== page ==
Plants small to large, in open to dense turfs or gregarious, green, yellow-green, pink, or red. Stems 0.1–2(–3) cm, gemmiform to evenly foliate, not or strongly branched; rhizoids usually few, micronemata present, macronemata few or absent. Leaves imbricate to loosely set and slightly twisted when dry, spreading when moist, ovate, ovate-lanceolate, or triangular, flat or concave, 0.4–2.5(–3) mm; base rarely decurrent; margins plane to strongly revolute, entire to serrulate distally, 1-stratose, limbidium absent or weak; apex broadly rounded to acuminate; costa not reaching apex to long-excurrent, awn present, apiculus occasionally present, guide cells usually in 1 layer; alar cells quadrate; laminal areolation heterogeneous; proximal laminal cells gradually or abruptly quadrate to rectangular, shorter than more distal cells, 1–2(–4):1; medial and distal cells rhomboidal to elongate-hexagonal, 8–16(–20) µm wide, usually (3–)4–8:1, walls thin to moderately incrassate, not porose. Specialized asexual reproduction common, of several types, including leaf axil bulbils or brood branchlets, rhizoidal filiform gemmae and tubers, and stem tubers. Sexual condition dioicous or rarely synoicous; perigonia and perichaetia terminal; perigonial and perichaetial leaves not much differentiated, outer leaves larger, inner leaves smaller than leaves of innovations. Seta usually single, straight or somewhat flexuose, not geniculate. Capsule erect, inclined, or nutant, pyriform or ovate, not zygomorphic, 1–3(–5) mm; hypophysis slender or thick, sometimes inflated and rugose; operculum short-conic to long-convex, sometimes apiculate or rarely rostrate; peristome double; exostome yellow to brown, teeth lanceolate, acuminate; endostome rarely adherent to exostome, basal membrane high to low, segments well developed or occasionally reduced, perforations lanceolate to ovate, cilia long and appendiculate to short or absent. Spores shed singly, 8–18(–20) µm, smooth to papillose, light brown.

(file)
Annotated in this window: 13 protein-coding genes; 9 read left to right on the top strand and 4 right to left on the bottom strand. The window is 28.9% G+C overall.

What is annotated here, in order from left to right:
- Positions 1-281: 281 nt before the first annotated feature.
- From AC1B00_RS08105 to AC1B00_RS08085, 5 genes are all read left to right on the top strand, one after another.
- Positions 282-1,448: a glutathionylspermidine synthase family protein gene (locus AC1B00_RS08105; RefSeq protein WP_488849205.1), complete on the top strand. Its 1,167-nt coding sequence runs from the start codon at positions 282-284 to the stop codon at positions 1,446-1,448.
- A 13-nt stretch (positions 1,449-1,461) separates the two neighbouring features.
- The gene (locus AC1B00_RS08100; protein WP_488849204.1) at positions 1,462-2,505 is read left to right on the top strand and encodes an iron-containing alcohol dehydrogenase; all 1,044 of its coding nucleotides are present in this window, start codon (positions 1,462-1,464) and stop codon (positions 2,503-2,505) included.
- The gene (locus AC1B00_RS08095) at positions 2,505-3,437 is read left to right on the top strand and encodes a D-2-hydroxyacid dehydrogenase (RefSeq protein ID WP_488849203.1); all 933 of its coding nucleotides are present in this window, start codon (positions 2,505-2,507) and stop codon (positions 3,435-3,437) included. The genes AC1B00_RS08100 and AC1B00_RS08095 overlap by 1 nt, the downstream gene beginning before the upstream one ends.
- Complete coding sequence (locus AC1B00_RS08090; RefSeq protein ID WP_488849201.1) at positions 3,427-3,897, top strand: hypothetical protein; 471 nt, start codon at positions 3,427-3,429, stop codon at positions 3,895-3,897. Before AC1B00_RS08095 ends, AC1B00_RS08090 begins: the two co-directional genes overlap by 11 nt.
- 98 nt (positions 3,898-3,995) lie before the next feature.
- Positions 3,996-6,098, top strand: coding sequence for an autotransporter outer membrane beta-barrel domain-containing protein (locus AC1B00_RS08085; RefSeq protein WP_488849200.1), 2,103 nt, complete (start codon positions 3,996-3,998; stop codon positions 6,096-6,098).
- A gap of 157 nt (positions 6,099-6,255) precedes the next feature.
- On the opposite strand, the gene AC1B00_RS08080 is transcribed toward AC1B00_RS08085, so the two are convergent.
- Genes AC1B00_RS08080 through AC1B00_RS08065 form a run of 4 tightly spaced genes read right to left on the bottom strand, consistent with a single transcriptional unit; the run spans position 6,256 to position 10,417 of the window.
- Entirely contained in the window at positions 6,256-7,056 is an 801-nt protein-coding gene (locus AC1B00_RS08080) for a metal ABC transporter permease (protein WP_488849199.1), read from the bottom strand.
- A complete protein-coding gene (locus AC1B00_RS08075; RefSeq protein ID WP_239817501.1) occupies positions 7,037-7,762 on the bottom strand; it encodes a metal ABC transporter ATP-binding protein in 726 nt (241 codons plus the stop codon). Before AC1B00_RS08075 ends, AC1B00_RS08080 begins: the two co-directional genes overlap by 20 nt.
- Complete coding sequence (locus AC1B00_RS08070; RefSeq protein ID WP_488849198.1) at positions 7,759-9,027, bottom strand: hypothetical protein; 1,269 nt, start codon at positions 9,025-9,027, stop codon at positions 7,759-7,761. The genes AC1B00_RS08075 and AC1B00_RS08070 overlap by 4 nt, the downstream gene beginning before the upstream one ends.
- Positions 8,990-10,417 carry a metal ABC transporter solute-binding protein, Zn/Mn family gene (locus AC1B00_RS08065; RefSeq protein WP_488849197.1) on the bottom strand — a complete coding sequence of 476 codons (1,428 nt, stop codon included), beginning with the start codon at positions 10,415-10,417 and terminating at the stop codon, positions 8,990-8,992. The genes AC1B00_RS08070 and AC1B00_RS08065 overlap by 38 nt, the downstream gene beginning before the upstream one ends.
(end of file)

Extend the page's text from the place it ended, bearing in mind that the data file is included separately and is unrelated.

Nearly worldwide, tropical, subtropical, temperate to boreal regions.
Species ca. 100 (19 in the flora).
Species of Gemmabryum are small and often sterile, and can be extremely difficult to identify in the absence of gemmae. This genus exhibits a remarkable array of asexual reproductive structures, including bulbils, rhizoidal tubers, stem tubers, and filiform rhizoidal gemmae. Sterile collections should be made whenever possible, as fertile material often lacks the diagnostic gemmae.
|1||Specialized asexual reproduction by leaf axil bulbils or brood branchlets, rarely by rhizoidal tubers; stems gemmiform or evenly foliate, often in 2 or more clumps along stem; leaves imbricate||> 2|
|1||Specialized asexual reproduction by rhizoidal tubers; stems evenly foliate; leaves imbricate to loosely set, usually slightly twisted when dry||> 3|
|2||Bulbils absent; costae usually long-excurrent; inflated group of pinkish subalar cells present; leaf axil brood branchlets sometimes present; limbidium often present.||Gemmabryum sect. Caespitibryum|
|2||Bulbils present or absent; costae percurrent to short-excurrent; inflated group of pinkish subalar cells absent; brood branchlets absent; limbidium absent.||Gemmabryum sect. Gemmabryum|
|3||Plants pale green to red-green; stems gemmiform to evenly foliate, often in 2 or more clumps along stem; leaf costae long-excurrent; inflated group of pinkish subalar cells often present; brood branchlets sometimes present; limbidium often present.||Gemmabryum sect. Caespitibryum|
|3||Plants green or yellow-green, often with pinkish or reddish tinge; stems evenly foliate; leaf costae percurrent to short-excurrent, if long-excurrent then rhizoidal tubers common; inflated group of pinkish subalar cells absent; brood branchlets absent; limbidium usually absent.||Gemmabryum sect. Tuberibryum|